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Rodolphe Töpffer

1799 - 1846
Considered the inventor of the comic strip, Rodolphe Töpffer is born in Geneva in 1799. Although the son of the painter and satirical caricaturist Wolfgang Adam Töpffer (1766 -1847), Rodolphe does not take up painting like his father. He becomes a passionate admirer of Rousseau’s work very early on, sets off for Paris to study literature and notably writes Voyages en zigzag (Zigzag Travels), a collection of tales about his walking tours in Switzerland. Back in Geneva he founds in 1825 a boarding school on the bastions of the old town.

The author of two novels, he owes his fame above all to his illustrated comic albums, the forerunners of today’s comic strip collections and graphic novels. In the course of seventeen years he will compose seven stories in images, Histoire de Monsieur Vieux-Bois (1827), Le Docteur Festus (1829), Monsieur Cryptogame (1830), Monsieur Jabot (1831), Monsieur Pencil (1831), Monsieur Crépin (1837), and Histoire de Jacques (1844). Holding the chair in Rhetoric and General Belles-Lettres at the Academy of Geneva beginning in 1832, Töpffer finally begins to publish his illustrated tales once he has overcome his fear of compromising his post as director of the boarding school.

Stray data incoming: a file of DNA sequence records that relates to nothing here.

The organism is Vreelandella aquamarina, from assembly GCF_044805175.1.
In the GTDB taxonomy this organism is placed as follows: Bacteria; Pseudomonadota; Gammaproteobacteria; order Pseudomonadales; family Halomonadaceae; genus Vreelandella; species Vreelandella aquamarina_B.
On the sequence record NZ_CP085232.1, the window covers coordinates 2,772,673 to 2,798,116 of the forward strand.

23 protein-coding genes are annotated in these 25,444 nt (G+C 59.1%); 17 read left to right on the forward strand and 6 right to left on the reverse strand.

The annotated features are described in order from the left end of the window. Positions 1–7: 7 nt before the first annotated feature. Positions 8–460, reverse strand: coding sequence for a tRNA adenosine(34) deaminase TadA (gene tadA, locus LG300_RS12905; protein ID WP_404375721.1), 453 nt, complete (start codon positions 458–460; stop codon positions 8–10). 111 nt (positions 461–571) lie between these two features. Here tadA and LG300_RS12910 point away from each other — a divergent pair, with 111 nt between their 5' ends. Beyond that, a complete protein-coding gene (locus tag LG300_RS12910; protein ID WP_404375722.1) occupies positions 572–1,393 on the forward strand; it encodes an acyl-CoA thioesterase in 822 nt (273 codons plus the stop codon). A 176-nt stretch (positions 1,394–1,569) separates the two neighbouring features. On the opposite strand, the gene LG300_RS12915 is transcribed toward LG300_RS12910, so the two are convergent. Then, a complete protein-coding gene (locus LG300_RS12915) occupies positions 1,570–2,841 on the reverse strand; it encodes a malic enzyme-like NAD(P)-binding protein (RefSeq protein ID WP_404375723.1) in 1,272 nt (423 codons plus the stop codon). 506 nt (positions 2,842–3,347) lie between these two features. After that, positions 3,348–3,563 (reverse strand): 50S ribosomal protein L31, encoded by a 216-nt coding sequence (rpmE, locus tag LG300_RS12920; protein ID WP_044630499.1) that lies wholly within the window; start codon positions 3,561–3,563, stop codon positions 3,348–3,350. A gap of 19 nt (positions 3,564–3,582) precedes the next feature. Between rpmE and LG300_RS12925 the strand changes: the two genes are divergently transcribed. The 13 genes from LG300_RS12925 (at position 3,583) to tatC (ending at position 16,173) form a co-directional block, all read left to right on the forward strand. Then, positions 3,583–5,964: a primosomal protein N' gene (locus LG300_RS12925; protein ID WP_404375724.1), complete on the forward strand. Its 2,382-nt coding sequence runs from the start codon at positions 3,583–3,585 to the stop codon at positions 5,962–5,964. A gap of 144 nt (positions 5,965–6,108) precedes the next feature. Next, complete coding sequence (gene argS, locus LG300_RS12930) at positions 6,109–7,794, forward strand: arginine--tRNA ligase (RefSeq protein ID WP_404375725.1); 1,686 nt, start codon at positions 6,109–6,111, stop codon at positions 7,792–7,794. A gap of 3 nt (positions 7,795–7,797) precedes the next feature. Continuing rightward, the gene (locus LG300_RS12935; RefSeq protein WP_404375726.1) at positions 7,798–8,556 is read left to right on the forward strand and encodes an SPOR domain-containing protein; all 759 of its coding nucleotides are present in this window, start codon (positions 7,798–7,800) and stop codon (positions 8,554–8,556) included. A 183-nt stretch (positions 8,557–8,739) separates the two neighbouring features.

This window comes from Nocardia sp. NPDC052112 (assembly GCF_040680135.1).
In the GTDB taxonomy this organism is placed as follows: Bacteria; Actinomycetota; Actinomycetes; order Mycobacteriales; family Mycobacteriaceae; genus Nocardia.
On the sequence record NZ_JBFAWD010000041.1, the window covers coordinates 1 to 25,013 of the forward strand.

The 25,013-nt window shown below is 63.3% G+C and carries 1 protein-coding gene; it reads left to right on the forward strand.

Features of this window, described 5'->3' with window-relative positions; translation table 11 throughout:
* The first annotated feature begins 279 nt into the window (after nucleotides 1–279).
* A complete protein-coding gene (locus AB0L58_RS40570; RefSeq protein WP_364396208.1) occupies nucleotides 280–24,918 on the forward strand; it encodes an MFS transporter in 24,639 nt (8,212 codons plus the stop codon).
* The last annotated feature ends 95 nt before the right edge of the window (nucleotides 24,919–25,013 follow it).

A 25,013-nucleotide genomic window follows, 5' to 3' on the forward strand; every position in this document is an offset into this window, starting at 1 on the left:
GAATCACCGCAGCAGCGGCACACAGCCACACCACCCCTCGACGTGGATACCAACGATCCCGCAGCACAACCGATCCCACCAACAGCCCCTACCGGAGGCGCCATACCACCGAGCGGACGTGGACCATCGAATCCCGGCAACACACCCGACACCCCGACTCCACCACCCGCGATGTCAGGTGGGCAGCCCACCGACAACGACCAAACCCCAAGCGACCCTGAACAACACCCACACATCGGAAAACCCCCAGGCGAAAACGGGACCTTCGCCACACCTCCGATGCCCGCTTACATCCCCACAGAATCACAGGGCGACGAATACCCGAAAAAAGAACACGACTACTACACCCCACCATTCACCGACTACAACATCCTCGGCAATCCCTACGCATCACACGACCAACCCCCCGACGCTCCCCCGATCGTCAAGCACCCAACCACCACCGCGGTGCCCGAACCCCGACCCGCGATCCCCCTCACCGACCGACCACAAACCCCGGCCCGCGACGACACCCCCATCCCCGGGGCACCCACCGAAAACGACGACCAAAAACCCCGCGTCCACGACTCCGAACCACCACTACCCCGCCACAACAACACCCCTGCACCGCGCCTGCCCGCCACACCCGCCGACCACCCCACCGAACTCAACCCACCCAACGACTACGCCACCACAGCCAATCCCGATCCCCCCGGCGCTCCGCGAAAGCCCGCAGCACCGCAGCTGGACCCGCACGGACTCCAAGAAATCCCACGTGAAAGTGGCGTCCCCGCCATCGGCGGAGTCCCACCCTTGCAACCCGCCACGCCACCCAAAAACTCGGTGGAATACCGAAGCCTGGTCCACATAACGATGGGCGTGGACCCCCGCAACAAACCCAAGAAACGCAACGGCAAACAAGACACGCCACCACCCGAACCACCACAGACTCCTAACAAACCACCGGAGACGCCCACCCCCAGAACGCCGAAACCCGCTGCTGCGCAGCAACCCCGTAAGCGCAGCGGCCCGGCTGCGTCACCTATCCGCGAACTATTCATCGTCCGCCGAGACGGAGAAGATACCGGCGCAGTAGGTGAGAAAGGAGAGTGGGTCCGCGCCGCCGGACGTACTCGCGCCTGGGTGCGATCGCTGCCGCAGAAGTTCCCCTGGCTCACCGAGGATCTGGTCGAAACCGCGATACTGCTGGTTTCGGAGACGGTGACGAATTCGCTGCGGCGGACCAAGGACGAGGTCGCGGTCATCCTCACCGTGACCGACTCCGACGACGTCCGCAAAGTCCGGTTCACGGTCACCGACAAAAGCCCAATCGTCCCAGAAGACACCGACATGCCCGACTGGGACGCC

As the first theoretician of what will become the art of the comic and graphic novel, he writes in his preface to Histoire de Monsieur Jabot, “The drawings without the text would only have an obscure meaning; the text without the drawings would mean nothing”. Rodolphe Töpffer practiced the art of drawing as if it were writing, not troubling himself with meticulous line renderings or deep gradations of shading. Bucking the approach of contemporary illustrators like Honoré Daumier, Töpffer set line free thanks to “a comical and daring pencil”, as he put it. “Line… responds so well to our intuitive manner of observing that it is the one of the three [colour, line, relief] that says the clearest things to our intelligence.” Töpffer managed to harness comic strips’ essential characteristics like the expressiveness of faces, the primordial role of characters, and graphic division.